01:24pm Wednesday 13 December 2017

Organic medical imaging system to detect disease and track medication

Self assembling liposomes will be used in the biological medical scanners
The nano-transducers, made from fat found in the membrane of naturally occurring biological cells, could have a whole range of medical applications, including the potential to detect tumours earlier, monitoring electrical activity in the brain and tracking individual cells as they move around the human body.

The work is being led by Dr Melissa Mather, who said: “This research is very exciting as it paves the way for the development of tiny transducers that could be used in the human body without any risk of toxicity.

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“There is a growing need for sophisticated new imaging systems capable of studying cells and tissues in the body to support the development of emerging treatments that use human cells to treat conditions such as Parkinson’s disease and spinal injury, as well as chronic conditions such as diabetes or heart disease.

“The hope is that by introducing new healthy cells into the body they will help to restore the function of injured or diseased cells but to ensure these therapies have a positive effect, it is important that the location and behaviour of introduced cells are tracked once in the body. This is a challenging problem which current technologies are struggling to address.”

To support the work, Dr Mather, based in the University’s Institute of Biophysics, Imaging and Optical Sciences, has received a Career Acceleration Fellowship from the Engineering and Physical Sciences Research Council that will provide funding of more than £730,000 over the next five years.

Transducers are devices, traditionally made from single crystals such as quartz or ceramics, which can convert energy, such as electrical to mechanical. They are used as a method of testing in a wide range of applications, from locating cracks in metal structures to diagnosing diseases in humans.

Scientists have recently discovered that a wider range of materials can be used to make transducers than previously thought if they are miniaturised down to the nanoscale. In fact, it has been shown that the natural electrical activity of the body can be harnessed in biological membranes and converted into mechanical energy.

Dr Mather’s fellowship is centred on the design and manufacture of nano-sized transducers made from phospholipids, the main type of fat found in the membrane of biological cells. A key part of this will be forming the phospholipids into bubbles called liposomes to take advantage of their acoustic properties — a crucial element for using transducers as a means for testing. The research will look at different ways of increasing the power of the acoustic signal produced by modifying the composition, shape and size of the liposome.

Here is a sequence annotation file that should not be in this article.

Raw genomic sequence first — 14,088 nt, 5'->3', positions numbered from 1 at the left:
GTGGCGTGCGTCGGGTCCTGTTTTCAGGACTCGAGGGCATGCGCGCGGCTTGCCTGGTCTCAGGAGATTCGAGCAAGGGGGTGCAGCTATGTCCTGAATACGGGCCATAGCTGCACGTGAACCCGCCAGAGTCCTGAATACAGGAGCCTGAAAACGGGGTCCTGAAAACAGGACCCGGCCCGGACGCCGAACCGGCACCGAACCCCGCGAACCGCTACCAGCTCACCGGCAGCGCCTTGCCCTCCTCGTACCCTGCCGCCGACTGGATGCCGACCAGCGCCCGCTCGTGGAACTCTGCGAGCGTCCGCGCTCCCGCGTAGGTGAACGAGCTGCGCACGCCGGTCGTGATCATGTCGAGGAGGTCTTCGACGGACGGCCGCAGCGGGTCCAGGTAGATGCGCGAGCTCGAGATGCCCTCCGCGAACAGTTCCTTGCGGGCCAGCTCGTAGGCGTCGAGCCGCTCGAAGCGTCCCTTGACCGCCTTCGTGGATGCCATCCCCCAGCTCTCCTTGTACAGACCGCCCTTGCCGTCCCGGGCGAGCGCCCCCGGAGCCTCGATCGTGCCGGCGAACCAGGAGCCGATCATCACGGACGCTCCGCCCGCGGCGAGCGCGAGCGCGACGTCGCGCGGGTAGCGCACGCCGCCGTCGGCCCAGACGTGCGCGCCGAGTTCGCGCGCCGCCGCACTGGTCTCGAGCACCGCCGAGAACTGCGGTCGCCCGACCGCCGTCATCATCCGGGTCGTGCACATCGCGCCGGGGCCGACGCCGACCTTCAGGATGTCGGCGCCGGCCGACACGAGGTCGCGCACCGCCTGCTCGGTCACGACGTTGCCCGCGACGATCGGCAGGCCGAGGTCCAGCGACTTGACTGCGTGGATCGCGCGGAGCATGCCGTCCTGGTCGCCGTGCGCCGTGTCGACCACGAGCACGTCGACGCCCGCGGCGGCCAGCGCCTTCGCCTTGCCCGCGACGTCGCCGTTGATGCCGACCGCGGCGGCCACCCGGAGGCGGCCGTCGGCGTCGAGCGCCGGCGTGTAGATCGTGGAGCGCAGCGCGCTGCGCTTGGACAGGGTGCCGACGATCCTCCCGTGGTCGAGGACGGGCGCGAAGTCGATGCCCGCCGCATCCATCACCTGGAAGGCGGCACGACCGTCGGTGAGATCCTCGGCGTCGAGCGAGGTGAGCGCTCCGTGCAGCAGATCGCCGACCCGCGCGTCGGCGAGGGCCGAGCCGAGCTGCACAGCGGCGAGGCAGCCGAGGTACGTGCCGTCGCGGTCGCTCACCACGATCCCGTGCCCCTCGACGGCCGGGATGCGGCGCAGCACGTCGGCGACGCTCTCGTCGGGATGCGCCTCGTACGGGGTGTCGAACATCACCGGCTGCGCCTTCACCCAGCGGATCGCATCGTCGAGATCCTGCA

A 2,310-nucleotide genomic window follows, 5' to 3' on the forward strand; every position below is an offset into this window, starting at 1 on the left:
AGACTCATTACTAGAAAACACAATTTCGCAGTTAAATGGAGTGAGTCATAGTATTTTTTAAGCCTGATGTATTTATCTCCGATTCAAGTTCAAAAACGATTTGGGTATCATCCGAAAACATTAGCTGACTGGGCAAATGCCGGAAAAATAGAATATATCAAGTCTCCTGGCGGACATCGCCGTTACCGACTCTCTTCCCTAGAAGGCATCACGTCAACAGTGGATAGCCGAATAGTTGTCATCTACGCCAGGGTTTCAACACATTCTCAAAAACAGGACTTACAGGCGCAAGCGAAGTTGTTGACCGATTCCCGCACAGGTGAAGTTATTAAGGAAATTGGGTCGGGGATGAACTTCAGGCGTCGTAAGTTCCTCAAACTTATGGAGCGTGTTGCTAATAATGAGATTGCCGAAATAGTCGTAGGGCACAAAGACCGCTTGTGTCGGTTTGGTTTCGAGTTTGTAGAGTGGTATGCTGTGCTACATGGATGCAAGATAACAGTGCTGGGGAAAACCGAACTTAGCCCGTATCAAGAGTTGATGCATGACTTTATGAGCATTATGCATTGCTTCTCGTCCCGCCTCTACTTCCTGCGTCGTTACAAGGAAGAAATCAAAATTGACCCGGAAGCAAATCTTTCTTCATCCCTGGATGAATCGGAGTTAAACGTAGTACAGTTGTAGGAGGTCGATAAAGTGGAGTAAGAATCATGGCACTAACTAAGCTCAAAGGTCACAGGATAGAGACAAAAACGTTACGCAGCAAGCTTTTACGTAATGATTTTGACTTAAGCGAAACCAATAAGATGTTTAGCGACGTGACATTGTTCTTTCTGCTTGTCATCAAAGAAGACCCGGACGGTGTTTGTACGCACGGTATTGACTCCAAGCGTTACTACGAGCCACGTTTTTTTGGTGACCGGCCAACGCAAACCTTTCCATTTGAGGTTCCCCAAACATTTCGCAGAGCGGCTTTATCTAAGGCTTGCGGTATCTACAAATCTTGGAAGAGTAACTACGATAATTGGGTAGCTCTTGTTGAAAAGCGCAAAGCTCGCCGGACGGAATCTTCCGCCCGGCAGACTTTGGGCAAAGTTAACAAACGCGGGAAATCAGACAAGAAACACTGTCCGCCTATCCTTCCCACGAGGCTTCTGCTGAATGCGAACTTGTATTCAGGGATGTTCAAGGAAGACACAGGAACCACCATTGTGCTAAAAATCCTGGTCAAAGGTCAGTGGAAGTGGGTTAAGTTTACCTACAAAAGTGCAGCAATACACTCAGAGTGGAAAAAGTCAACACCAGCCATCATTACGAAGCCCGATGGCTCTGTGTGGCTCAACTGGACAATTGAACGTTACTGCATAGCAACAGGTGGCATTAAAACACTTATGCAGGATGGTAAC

These transducers will be used to develop a biological micro imaging system that will be able to produce diagnostic images of the body. By tagging the lipsomes with specific biological molecules, the transducers will also be able to target certain cell types, enabling them to act as beacons to locate cells in the body.

The final part of the research will focus on testing the capabilities of the new imaging system on tissue phantoms that mimic the human body, particularly in detecting tumours, monitoring electrical activity in the brain and tracking cells used in therapies. The aim is to have a working prototype of the system by 2016.

Dr Mather added: “The success of this work could hail a new type of organic medical imaging technology that could easily be used in a clinical setting at the point of care. This would have a significant impact in healthcare and enable new therapies to become available for clinical use and contribute to the health and wealth of society.”

Dr Mather is also a co-investigator at the EPSRC Centre for Innovative Manufacturing in Regenerative Medicine, a partnership between the universities of Loughborough, Nottingham and Keele.

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Notes to editors: The University of Nottingham, described by The Sunday Times University Guide 2011 as ‘the embodiment of the modern international university’, has award-winning campuses in the United Kingdom, China and Malaysia. It is ranked in the UK’s Top 10 and the World’s Top 75 universities by the Shanghai Jiao Tong (SJTU) and the QS World University Rankings. It was named ‘Europe’s greenest university’ in the UI GreenMetric World University Ranking, a league table of the world’s most environmentally-friendly higher education institutions, which ranked Nottingham second in the world overall.

The University is committed to providing a truly international education for its 40,000 students, producing world-leading research and benefiting the communities around its campuses in the UK and Asia.

More than 90 per cent of research at The University of Nottingham is of international quality, according to the most recent Research Assessment Exercise, with almost 60 per cent of all research defined as ‘world-leading’ or ‘internationally excellent’. Research Fortnight analysis of RAE 2008 ranked the University 7th in the UK by research power. The University’s vision is to be recognised around the world for its signature contributions, especially in global food security, energy & sustainability, and health.

More news from the University at: www.nottingham.ac.uk/news

Story credits

More information is available from Dr Melissa Mather on +44 (0)115 951 5337, melissa.mather@nottingham.ac.uk

Emma Thorne

Emma Thorne – Media Relations Manager

Email: emma.thorne@nottingham.ac.uk Phone: +44 (0)115 951 5793 Location: King’s Meadow Campus


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